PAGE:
CSO Perspectives (Pro) 1.11.21
Ep 33 | 1.11.21

SolarWinds through a first principle lens.


Rick Howard: Hey, everyone - Rick here. Welcome to Season 4 of the "CSO Perspectives" podcast. We have some interesting things planned for you this season. Of course, we're going to touch on the SolarWinds attack campaign. It will give us a chance to test our first principle theories and strategies. But we're also going to assess those same strategies for each of the big three cloud platforms - the Google Cloud Platform, or GCP; Microsoft Azure and Amazon Web Services, or AWS. I'm basically learning as I go. I can spell GCP, AWS and Azure correctly, you know, 3 times out of 5. But that's as far as it goes. I am one inch deep here. So buckle in, and join me as we try to dig a little deeper on all of these topics.

Rick Howard: My name is Rick Howard. You are listening to "CSO Perspectives," my podcast about the ideas, strategies and technologies that senior security executives wrestle with on a daily basis. For the past year, I've been developing a set of cybersecurity strategy theories based on first principles. The key word in that description is, quote, "theories," unquote. After years of running around in the industry, working as a security executive or advising the same, I have seen many things tried. Some have worked, and some have failed. But that experience has allowed me to build this grand unifying theory about how to do cybersecurity in the future. The question that I've been asking myself this past year is, would it work? Would that set of theories prevent material impact in the real world? Would they have worked against the latest SolarWinds attack? Let's find out.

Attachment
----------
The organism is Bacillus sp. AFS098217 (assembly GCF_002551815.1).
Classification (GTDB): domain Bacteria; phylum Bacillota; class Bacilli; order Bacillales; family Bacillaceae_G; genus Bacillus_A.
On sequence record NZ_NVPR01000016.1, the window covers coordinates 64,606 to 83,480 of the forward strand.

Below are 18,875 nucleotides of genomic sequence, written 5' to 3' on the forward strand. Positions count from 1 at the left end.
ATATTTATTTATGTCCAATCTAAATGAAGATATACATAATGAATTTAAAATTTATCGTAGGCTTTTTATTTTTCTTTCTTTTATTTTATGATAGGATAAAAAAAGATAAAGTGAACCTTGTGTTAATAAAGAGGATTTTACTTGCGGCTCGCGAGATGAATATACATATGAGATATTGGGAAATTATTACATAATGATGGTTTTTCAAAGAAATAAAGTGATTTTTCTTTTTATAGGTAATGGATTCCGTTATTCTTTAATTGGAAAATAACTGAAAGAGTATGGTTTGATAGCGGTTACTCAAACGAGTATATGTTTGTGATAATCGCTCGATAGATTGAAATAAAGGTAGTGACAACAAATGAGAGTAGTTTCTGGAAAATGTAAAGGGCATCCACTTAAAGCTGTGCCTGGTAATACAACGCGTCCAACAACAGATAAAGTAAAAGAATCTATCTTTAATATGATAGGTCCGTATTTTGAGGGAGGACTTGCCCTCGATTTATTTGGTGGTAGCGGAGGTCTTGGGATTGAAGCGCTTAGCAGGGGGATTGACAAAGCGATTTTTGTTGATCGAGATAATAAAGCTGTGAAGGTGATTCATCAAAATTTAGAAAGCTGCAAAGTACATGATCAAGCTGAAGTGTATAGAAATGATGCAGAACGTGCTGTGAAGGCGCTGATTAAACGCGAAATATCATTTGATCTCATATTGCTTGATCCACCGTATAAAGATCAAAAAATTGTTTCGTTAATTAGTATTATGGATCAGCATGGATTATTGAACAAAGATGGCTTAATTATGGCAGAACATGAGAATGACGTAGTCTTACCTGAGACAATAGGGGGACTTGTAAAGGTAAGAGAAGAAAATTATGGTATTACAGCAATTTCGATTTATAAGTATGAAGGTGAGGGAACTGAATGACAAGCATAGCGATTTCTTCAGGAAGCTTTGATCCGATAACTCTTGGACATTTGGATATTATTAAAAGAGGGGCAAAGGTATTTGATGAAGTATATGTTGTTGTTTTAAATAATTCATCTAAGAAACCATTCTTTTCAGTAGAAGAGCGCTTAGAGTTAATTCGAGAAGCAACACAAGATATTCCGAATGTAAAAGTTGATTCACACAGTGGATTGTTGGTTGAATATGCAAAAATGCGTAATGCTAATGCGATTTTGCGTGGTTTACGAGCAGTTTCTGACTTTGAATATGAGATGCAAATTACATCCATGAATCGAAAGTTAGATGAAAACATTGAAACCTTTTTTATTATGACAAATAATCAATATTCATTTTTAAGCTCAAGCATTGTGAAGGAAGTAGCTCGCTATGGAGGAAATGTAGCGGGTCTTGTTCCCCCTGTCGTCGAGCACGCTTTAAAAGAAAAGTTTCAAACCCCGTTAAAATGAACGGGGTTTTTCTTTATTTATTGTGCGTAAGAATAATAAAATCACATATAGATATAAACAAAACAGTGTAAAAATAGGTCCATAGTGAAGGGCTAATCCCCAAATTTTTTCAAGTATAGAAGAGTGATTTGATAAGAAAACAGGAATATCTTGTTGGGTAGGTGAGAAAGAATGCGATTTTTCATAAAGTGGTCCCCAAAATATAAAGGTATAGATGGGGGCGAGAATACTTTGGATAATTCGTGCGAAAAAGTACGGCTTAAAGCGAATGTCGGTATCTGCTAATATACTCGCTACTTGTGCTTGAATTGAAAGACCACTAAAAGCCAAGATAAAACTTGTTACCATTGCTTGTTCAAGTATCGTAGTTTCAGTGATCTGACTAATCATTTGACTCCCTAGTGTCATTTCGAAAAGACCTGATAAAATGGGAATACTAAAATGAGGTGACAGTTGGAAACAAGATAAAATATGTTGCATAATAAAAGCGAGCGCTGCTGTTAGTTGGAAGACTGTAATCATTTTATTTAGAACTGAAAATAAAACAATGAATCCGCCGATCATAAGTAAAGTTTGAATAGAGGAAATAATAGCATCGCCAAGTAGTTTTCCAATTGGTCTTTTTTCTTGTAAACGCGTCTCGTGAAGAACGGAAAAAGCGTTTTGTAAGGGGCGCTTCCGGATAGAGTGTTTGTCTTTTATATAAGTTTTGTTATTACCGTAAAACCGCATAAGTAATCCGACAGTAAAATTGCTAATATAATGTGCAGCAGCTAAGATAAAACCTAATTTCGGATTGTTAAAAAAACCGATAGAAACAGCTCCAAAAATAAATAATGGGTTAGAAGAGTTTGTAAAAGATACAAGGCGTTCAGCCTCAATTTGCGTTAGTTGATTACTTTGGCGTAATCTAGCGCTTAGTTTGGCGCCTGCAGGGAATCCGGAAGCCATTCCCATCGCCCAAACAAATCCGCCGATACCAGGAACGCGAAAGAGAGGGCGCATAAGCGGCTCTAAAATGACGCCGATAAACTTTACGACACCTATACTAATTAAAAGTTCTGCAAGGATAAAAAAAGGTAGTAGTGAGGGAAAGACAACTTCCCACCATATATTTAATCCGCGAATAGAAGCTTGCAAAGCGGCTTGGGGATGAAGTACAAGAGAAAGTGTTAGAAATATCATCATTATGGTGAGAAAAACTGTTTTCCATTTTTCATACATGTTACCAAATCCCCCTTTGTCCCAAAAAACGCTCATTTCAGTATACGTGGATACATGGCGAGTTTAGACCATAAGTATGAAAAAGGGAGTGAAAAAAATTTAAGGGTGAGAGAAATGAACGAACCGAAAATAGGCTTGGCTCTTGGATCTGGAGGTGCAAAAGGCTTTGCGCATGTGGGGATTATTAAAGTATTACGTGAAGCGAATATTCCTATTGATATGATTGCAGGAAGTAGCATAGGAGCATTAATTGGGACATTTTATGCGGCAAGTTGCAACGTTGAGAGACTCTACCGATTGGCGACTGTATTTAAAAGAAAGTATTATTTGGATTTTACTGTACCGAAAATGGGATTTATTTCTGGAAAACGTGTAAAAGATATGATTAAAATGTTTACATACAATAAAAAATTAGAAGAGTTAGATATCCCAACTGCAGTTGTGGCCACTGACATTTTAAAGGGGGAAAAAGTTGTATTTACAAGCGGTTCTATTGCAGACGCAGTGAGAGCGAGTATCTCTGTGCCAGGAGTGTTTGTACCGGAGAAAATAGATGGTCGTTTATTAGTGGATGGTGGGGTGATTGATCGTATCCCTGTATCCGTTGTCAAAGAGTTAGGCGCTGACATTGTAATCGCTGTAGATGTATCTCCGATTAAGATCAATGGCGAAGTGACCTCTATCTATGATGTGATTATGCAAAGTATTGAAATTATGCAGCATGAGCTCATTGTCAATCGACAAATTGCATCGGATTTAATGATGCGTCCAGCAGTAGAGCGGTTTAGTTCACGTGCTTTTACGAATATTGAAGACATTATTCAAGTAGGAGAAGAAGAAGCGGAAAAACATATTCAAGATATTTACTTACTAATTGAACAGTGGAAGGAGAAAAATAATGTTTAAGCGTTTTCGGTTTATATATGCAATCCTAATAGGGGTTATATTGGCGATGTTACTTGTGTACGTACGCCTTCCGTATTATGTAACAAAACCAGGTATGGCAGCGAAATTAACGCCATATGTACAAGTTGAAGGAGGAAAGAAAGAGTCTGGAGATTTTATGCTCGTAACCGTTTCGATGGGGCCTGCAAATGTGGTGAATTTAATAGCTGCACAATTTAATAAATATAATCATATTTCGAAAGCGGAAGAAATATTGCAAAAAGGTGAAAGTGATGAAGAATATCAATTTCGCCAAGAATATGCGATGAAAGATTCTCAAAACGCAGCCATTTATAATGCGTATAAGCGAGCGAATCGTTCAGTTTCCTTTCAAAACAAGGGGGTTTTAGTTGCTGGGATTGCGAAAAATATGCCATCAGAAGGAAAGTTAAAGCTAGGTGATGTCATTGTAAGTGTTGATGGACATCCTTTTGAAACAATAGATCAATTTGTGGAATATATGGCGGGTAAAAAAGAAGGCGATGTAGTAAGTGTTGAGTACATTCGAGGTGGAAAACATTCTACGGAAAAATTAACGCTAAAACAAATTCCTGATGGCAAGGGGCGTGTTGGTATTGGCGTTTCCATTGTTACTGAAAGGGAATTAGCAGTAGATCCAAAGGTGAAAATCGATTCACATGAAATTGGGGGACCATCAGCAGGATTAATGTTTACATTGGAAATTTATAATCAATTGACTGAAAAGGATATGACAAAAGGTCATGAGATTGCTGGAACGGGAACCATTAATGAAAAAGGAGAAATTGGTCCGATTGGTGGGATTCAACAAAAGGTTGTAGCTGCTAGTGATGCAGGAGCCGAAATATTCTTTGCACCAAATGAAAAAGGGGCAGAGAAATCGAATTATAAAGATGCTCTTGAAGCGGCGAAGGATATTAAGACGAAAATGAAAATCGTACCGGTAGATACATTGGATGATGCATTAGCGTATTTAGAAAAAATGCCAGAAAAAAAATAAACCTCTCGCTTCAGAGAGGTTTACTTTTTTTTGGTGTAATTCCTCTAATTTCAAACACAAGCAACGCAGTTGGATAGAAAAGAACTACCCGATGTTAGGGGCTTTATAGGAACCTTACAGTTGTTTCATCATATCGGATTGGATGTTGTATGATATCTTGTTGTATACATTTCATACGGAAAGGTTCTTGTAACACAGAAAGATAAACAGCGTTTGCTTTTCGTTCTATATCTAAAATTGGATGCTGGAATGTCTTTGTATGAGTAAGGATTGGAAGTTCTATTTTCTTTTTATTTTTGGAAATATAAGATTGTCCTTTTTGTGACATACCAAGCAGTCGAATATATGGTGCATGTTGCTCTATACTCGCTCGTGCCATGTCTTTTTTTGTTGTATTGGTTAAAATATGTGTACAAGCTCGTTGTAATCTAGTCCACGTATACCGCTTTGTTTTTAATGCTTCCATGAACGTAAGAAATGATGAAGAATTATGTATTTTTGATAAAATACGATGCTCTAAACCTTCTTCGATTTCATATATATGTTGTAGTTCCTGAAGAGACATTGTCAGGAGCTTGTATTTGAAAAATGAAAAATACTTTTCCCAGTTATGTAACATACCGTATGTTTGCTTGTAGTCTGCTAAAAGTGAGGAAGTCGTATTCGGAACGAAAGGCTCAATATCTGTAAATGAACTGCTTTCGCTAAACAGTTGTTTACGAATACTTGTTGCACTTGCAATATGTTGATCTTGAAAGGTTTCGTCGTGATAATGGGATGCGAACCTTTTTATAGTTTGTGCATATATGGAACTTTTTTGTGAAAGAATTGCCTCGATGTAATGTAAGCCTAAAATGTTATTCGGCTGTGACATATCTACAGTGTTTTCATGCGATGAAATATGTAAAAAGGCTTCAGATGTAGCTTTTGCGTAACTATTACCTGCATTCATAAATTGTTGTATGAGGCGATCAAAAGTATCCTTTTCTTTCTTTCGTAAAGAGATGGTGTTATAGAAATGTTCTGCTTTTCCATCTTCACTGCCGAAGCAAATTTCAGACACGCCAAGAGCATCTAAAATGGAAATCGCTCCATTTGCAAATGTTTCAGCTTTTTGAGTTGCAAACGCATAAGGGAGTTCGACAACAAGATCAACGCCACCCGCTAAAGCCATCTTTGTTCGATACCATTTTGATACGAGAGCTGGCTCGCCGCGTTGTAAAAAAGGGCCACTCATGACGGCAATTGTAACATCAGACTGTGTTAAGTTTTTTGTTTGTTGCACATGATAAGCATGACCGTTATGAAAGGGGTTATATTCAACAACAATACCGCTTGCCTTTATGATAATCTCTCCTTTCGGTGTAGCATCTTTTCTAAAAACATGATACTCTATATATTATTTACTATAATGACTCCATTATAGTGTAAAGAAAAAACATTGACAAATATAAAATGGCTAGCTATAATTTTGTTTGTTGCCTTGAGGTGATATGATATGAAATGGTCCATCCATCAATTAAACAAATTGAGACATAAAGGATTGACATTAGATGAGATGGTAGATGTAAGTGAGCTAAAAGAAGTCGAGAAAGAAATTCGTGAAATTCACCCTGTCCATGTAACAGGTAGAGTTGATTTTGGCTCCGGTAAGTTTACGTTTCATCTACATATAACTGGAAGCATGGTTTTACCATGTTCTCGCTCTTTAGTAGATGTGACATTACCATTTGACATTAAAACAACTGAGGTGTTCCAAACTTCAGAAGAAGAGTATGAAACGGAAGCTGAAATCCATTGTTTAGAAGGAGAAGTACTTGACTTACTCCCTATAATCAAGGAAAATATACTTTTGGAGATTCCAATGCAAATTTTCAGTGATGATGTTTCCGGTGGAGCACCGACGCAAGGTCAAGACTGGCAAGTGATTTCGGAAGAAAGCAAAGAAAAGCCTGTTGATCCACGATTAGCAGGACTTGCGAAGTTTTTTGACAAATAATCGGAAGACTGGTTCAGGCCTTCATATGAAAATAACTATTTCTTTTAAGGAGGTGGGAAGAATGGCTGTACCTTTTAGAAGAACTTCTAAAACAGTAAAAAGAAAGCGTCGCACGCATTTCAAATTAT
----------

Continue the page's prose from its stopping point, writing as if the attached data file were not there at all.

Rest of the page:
Rick Howard: Let's just say I'm the CSO of a medium-to-large-sized organization. With a nod towards the "Iron Man" and "Avengers" movies, let's call the company Stark Enterprises - you know, because I'm a nerd geek of the highest order. For the past year, the Stark Enterprise infosec team has pursued such goals as resilience, intrusion kill chain prevention, zero trust and risk forecasting. Although many more things remain to be done tactically, the executive team - you know, Tony Stark and Pepper Pots - have been pleased with the overall progress. For the sake of this exercise, assume we've deployed at least 50% for all four strategies. And then the SolarWinds incident hits us. Would those deployed first principle strategies have prevented a material impact to Stark Enterprises?